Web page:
Effective collaboration demands taking the time to connect with others in your organization, understand their wants and needs, and work with them to develop solutions and improvements. This starts with listening to them. Hearing what they have to say. It also means allowing their experiences, their skills, and their abilities to complement and supplement your own. This is hard for those within the legal profession because historically lawyers have been taught and encouraged to believe that only they know how to practice law, what is required to practice law, and what a good outcome is. This is changing. Not only are the skills needed to practice law are increasing and changing, but so is what it means to practice law and what it means to deliver a good outcome.
There is a long overdue push to listen more to clients and provide solutions that are just as much a business solution as a legal solution. The way to deliver business-focused outcomes is to learn from those that are close to the business, to incorporate their feedback, and to make use of their skills and expertise. You do not know it all. You will never know it all. We all need to accept these facts and take them to heart.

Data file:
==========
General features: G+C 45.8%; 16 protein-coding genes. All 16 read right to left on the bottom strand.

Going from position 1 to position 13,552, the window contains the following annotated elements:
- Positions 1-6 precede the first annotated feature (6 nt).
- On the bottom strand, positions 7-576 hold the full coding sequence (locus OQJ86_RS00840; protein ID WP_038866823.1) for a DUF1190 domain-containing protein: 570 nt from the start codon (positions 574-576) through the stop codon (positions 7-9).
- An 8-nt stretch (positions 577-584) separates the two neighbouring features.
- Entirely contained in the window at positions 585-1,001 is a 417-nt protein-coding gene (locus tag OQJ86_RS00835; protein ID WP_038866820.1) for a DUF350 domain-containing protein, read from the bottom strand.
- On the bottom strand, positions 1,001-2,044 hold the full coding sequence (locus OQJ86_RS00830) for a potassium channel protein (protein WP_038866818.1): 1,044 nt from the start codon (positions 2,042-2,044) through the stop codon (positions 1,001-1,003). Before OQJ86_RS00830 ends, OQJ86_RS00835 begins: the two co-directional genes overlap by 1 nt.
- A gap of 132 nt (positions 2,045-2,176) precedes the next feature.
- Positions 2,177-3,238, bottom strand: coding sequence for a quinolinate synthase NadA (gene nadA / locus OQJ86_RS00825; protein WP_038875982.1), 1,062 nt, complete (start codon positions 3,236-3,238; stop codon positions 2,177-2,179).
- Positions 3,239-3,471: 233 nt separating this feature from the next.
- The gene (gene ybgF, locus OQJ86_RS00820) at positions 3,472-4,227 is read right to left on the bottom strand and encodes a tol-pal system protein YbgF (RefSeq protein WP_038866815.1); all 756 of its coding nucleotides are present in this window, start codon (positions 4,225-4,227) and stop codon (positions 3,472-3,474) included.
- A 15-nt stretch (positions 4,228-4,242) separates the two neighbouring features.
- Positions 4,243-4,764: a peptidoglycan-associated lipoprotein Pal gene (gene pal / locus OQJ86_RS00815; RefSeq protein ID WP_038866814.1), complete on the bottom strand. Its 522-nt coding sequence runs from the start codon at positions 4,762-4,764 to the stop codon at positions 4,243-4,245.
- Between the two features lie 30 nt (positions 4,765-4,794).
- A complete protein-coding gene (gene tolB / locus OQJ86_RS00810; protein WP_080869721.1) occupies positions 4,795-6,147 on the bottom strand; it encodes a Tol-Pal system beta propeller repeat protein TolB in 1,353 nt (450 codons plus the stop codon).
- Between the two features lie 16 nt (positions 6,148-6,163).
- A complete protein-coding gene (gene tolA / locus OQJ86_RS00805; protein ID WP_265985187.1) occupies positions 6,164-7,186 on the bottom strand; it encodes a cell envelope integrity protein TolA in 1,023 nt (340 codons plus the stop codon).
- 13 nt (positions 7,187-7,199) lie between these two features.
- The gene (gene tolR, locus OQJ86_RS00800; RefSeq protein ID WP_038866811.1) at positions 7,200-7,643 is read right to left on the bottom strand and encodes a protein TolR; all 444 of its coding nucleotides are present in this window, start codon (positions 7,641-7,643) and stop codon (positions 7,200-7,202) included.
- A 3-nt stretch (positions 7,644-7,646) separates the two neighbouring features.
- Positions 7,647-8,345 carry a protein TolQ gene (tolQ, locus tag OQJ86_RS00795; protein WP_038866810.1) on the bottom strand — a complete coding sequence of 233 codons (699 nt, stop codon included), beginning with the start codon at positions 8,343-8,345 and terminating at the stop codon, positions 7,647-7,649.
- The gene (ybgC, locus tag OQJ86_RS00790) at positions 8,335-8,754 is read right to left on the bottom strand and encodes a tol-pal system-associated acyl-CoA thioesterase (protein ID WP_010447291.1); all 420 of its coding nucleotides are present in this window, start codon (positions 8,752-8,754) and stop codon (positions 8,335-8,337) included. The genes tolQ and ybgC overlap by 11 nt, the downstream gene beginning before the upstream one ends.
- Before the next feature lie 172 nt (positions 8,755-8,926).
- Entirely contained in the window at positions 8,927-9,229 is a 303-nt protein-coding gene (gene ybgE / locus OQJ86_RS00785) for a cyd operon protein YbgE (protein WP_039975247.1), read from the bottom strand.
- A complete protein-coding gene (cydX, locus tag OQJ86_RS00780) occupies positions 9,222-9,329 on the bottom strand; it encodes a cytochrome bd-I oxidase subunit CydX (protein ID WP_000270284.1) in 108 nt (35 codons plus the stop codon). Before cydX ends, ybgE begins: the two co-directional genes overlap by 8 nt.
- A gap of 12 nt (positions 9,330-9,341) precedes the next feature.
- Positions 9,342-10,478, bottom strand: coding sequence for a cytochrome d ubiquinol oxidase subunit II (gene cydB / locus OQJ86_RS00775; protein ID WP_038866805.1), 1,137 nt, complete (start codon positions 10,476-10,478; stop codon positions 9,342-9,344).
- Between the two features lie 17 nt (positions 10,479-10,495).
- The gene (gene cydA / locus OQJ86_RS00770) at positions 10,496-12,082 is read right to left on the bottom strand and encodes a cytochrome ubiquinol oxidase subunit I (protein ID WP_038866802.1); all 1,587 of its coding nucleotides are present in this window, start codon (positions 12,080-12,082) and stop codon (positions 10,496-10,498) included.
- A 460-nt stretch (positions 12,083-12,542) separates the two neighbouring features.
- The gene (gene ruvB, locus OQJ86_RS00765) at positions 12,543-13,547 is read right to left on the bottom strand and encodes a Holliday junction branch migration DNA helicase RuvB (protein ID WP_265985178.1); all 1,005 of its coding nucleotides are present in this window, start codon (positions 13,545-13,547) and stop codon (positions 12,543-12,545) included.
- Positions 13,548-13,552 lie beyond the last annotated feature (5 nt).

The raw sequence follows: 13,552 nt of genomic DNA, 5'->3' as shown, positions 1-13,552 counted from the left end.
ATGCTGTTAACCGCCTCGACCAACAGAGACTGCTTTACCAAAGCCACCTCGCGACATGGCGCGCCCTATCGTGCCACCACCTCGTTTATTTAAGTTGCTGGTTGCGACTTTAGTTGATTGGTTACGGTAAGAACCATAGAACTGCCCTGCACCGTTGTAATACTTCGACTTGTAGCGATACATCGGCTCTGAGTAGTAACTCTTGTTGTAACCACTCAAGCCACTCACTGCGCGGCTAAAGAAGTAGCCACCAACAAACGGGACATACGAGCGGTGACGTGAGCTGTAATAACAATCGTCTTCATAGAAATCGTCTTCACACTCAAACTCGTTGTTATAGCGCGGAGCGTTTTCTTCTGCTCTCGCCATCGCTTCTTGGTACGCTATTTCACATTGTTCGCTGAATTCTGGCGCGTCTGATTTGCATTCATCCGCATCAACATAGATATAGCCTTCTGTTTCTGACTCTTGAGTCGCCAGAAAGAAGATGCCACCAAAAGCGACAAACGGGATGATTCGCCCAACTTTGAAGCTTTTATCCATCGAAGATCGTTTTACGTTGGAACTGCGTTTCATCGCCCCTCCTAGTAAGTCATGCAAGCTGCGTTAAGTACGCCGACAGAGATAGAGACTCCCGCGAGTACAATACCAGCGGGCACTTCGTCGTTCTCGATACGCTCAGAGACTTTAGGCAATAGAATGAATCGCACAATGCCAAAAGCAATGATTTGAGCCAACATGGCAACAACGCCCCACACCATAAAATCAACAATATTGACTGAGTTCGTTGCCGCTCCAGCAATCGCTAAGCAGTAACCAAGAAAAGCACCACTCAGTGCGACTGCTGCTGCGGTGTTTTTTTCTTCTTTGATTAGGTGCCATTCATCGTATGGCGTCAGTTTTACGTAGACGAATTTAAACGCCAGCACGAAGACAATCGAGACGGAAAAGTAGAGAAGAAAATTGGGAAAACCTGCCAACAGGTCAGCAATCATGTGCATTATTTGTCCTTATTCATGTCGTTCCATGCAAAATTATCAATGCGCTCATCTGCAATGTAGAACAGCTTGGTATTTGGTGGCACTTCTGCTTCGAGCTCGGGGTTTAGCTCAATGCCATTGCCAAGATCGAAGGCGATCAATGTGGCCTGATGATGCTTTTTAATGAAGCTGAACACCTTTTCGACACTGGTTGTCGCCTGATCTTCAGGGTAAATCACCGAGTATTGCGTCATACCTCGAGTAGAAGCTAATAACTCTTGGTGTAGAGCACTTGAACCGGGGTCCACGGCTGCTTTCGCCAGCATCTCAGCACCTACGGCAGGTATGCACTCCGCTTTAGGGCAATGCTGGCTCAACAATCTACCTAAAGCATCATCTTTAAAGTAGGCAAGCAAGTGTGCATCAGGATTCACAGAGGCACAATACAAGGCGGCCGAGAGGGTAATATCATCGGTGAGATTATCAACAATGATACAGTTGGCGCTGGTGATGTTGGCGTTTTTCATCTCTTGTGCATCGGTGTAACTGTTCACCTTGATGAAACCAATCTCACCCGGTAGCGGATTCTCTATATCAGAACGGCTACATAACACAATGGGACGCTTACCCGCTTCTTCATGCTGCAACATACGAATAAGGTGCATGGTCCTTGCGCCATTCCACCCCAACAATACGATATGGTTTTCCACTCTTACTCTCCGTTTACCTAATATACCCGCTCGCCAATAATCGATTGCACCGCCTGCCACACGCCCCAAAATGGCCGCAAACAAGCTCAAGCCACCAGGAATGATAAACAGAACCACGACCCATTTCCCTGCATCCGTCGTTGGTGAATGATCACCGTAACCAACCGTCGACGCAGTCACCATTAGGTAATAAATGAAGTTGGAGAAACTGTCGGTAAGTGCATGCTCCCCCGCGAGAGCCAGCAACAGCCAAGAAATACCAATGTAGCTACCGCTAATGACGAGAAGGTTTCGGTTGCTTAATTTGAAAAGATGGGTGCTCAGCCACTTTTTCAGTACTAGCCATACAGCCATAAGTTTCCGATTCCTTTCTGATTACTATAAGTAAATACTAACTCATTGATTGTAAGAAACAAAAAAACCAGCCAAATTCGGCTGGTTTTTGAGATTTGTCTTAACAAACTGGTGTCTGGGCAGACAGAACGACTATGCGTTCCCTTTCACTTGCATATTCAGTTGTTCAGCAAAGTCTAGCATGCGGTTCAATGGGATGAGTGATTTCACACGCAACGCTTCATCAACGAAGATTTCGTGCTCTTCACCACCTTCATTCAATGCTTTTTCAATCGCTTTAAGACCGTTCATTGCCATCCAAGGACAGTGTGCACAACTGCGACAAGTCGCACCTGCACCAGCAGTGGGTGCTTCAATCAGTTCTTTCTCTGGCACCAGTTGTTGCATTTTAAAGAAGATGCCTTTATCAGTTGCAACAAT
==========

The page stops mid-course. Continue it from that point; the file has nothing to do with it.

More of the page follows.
The final lesson. Legal tech is really not about the tech itself, but about changing people and changing processes. This is hard work. It is important work.
As should be clear by now, there is no denying that legal technology is transforming the practice of law in numerous ways. All of these changes have one thing in common – changing how things get done. Change is not easy. Humans are inherently resistant to change and the legal profession is especially resistant to change.